Overall, much of the capital expenditure due to occur during the remaining nine months of this year may be already contracted for and so delaying or cancelling the projects could incur costs for the State.

Some commentators have said there may be scope to channel the very substantial savings and investments that have been accumulated during the boom years, to fund some of our infrastructure programme.

The Bank of Ireland produced a Wealth of the Nation report for 2006 that estimated that the gross assets of Irish households were approximately €800 million net.

The collapse in property prices and the value of shares in addition to other assets has without doubt reduced that figure significantly but there must still be a considerable number of millions of euro in net wealth in society.

If savings could be channelled into bonds that were kept off the State’s balance sheet, then the funds could be used to invest in infrastructure and create employment.

The Government’s annual 1 per cent of GDP payment into the National Pension Reserve Fund (NPRF) is considered to be capital expenditure. The figure for this year as per the Government’s plan produced in January for the European Commission was €1.69 billion. On the face of it, it appears odd to be borrowing money abroad to invest it in a pension fund, especially one that has lost a lot of money through the punishing loss in share values in recent times.

However, the AIB and Bank of Ireland recapitalisation scheme is be funded from the NPRF. As Minister for Finance Brian Lenihan said at the time the recapitalisation was announced, “€4 billion will come from the fund’s current resources while €3 billion will be provided by means of a front-loading of the exchequer contributions for 2009 and 2010”.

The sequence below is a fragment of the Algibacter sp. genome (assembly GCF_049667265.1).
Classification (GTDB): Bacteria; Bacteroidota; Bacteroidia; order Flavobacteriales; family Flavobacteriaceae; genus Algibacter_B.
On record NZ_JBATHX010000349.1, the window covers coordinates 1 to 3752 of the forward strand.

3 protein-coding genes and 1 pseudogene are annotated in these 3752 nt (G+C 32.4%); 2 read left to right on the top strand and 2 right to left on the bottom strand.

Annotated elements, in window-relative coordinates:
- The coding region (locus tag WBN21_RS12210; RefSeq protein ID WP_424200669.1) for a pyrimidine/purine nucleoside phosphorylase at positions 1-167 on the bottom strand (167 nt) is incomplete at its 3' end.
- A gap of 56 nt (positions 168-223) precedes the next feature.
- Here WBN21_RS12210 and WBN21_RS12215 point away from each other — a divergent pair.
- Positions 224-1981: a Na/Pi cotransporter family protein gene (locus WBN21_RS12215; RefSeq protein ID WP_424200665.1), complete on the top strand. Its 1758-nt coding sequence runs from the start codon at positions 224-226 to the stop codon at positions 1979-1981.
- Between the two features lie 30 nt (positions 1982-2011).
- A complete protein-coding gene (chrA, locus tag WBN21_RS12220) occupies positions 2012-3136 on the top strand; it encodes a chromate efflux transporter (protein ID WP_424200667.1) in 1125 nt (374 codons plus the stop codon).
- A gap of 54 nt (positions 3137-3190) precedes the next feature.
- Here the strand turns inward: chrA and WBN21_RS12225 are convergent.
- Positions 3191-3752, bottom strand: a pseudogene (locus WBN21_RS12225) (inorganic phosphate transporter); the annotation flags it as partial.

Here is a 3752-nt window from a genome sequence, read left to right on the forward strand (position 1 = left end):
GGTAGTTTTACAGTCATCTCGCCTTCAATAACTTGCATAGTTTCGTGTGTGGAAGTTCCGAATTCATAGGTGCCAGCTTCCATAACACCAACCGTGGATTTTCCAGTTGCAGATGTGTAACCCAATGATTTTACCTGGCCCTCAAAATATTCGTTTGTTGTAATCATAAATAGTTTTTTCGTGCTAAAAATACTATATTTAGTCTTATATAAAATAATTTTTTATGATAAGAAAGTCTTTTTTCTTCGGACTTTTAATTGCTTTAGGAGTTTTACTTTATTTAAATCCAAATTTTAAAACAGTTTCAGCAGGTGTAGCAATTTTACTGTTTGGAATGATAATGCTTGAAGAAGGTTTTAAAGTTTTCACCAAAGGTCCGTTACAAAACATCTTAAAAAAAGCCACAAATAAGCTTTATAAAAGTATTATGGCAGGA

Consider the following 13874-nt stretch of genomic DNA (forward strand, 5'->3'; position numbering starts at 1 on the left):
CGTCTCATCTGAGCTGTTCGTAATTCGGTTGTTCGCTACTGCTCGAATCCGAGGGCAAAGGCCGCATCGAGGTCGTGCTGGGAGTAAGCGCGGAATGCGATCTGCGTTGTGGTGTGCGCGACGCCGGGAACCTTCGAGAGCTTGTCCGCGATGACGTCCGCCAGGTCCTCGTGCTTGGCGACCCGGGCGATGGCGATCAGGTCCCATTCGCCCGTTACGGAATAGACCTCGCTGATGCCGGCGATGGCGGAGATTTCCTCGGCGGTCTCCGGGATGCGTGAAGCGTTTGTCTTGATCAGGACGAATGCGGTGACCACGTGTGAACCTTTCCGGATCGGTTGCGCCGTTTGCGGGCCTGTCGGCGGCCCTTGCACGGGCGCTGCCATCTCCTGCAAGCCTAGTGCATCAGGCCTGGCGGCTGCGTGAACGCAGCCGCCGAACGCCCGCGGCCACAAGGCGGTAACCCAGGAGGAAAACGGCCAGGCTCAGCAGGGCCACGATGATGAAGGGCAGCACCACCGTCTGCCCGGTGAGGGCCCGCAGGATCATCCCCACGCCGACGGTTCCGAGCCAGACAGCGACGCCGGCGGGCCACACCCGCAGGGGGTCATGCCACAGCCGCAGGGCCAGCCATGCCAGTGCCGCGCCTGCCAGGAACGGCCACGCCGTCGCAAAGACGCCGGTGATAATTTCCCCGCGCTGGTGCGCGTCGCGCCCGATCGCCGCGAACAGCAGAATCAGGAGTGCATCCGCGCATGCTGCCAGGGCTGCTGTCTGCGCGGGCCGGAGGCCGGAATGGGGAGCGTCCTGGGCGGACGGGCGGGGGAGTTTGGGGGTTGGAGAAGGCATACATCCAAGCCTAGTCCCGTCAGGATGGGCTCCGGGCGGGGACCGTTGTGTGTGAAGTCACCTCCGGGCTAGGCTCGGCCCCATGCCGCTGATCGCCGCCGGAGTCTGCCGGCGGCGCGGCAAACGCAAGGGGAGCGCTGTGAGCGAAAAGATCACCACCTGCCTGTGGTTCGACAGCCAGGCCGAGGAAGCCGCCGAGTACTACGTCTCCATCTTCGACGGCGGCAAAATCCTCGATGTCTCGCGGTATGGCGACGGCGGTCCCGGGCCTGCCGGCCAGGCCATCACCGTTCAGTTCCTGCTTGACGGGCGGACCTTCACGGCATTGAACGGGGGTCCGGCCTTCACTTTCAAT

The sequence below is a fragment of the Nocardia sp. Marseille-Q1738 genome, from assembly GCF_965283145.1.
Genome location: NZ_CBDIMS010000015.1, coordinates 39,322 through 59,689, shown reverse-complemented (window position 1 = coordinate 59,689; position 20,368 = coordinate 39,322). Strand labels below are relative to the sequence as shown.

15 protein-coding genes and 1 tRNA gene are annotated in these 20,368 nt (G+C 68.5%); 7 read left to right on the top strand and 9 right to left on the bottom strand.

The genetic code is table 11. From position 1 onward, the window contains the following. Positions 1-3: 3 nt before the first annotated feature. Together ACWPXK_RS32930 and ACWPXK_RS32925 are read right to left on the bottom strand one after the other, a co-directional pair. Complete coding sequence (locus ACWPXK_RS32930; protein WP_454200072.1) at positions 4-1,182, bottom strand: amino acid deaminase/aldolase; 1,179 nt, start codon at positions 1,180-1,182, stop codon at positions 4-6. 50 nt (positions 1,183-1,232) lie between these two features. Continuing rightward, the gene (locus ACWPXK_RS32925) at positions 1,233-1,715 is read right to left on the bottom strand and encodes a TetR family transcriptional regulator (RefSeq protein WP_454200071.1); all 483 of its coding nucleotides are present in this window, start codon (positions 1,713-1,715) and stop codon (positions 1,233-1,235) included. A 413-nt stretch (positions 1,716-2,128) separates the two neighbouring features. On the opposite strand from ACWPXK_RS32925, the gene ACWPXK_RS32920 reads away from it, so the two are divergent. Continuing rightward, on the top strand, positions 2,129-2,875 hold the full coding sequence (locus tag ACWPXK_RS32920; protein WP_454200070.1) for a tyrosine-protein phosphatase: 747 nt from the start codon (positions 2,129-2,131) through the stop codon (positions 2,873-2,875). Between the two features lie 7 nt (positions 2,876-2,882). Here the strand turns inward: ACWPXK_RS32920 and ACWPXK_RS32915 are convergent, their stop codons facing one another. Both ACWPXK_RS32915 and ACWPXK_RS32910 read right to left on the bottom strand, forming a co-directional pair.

In other words, the money is not being set aside but rather is going to be put into the two main banks as part of the programme aimed at nursing them back to health.

The fund is also apparently well regarded by the international markets and rating agencies. Rating agencies can influence the interest rates Ireland is obliged to pay on its borrowings by altering the rating they ascribe to the State. These same agencies gave triple A ratings to the securitised loans based on US subprime mortgages that have since triggered the international banking crisis, but regard is still paid to their views.

The pension reserve fund has served as a buffer for Ireland in the first stages of the sudden and severe economic downturn.

Overall, the January plan envisaged the State maintaining a capital expenditure programme equal to between 4.4 and 4.6 per cent of GDP in the years to 2012, and the Government will now have to re-examine this. The plan envisaged that by 2012 the economy will have begun to grow again.

The contraction that is occurring in the economy, and the falling levels of wages and costs, should eventually return Ireland to competitiveness. If growth returns in 2012, it will be from a much lower base and will be a factor of a number of issues, including infrastructure.

According to the 2008 preliminary results, the Fund’s investment return from 1 January to 30 December 2008 was minus 29.5 per cent, reducing its annualized performance since inception in 2001 to 0.6 per cent (compared to 6.0 per cent at end 2007). Its market value at 30 December 2008 was €16.4 billion.

These results are hardly surprising. The Fund is heavily exposed to large cap equities (56%), private equity (10%) and property (8%).

Finally, the deterioration in the public finances and the pension system has recently prompted the Irish government to pass legislation allowing a pension levy on public sector workers:

Under the terms of the Financial Emergency Measures in the Public Interest Bill 2009 the Irish government intends to introduce an average pension levy of 7.5% on civil servants earning €50,000, although this reduces to 4% after tax relief, in an effort to meet its cost-cutting target of €2bn.

The new deduction, which will not actually increase members' pension benefits, is estimated to save the government €1.16bn in 2009 and €1.35bn in a full year.